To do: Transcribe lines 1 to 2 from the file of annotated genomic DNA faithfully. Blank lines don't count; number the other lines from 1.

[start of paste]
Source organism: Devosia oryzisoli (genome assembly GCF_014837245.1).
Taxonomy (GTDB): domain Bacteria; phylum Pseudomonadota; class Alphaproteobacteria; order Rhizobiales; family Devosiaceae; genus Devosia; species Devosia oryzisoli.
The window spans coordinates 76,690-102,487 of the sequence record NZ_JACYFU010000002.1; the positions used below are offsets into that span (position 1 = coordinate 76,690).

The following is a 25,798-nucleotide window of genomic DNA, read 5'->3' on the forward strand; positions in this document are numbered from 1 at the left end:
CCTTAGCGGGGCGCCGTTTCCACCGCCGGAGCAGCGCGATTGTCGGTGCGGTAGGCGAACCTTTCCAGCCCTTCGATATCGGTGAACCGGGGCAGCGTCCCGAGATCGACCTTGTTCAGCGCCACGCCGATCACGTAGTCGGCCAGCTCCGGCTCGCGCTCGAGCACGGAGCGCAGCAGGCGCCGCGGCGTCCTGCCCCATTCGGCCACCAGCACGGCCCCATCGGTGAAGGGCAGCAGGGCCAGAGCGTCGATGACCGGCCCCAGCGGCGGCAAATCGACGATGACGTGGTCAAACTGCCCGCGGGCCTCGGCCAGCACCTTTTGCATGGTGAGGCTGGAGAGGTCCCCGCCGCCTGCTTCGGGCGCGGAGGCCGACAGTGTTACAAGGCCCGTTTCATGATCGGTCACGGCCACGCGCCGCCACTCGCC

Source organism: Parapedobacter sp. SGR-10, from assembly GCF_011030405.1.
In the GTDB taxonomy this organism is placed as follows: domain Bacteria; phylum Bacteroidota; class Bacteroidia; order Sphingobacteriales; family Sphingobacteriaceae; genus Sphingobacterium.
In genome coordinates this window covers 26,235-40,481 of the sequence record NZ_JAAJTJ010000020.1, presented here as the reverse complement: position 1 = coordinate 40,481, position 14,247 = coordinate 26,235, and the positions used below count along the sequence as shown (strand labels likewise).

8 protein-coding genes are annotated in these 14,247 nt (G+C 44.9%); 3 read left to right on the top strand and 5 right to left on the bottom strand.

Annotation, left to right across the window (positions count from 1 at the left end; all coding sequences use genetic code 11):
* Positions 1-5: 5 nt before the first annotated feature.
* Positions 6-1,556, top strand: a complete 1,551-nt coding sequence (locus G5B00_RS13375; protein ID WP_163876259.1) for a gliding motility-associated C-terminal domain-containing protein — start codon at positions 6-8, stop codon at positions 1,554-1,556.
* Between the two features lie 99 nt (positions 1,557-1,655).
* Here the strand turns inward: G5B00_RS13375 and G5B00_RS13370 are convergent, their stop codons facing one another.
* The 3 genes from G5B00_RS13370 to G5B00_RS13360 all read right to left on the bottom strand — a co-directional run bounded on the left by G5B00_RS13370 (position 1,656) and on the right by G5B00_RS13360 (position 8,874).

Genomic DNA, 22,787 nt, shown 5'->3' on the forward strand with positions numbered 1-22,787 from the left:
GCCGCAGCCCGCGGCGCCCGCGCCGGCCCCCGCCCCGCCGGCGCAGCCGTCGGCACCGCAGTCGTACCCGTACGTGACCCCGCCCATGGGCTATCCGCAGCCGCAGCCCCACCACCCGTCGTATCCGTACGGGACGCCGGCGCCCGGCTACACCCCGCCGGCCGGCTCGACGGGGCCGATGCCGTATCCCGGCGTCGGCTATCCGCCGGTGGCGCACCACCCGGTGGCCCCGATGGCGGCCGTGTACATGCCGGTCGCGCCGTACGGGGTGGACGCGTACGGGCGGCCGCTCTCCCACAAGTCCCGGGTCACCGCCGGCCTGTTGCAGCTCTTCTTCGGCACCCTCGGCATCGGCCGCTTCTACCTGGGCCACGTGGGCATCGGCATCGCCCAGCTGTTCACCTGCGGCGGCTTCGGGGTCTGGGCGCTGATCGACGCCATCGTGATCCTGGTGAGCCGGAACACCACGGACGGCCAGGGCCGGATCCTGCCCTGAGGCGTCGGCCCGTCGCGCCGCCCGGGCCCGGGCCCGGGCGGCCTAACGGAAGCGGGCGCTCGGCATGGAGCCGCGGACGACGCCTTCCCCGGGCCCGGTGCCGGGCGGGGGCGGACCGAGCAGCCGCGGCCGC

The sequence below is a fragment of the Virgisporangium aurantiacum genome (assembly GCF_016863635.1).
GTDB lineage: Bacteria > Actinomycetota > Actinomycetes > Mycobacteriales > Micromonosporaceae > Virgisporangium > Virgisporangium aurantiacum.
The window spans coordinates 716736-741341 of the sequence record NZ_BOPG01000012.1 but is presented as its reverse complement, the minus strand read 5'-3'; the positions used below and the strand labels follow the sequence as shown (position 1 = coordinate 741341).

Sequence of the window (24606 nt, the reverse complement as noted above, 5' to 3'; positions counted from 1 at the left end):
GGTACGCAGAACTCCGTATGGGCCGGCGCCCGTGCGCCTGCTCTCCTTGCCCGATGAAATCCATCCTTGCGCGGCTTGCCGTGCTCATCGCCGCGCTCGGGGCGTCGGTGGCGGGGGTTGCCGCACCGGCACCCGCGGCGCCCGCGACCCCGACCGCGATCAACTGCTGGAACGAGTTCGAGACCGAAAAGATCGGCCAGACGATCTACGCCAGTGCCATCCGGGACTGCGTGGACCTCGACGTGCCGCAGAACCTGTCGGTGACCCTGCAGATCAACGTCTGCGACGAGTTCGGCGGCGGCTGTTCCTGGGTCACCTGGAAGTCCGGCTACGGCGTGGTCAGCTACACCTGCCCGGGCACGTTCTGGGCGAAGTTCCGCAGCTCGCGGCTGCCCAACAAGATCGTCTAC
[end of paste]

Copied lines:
Source organism: Devosia oryzisoli (genome assembly GCF_014837245.1).
Taxonomy (GTDB): domain Bacteria; phylum Pseudomonadota; class Alphaproteobacteria; order Rhizobiales; family Devosiaceae; genus Devosia; species Devosia oryzisoli.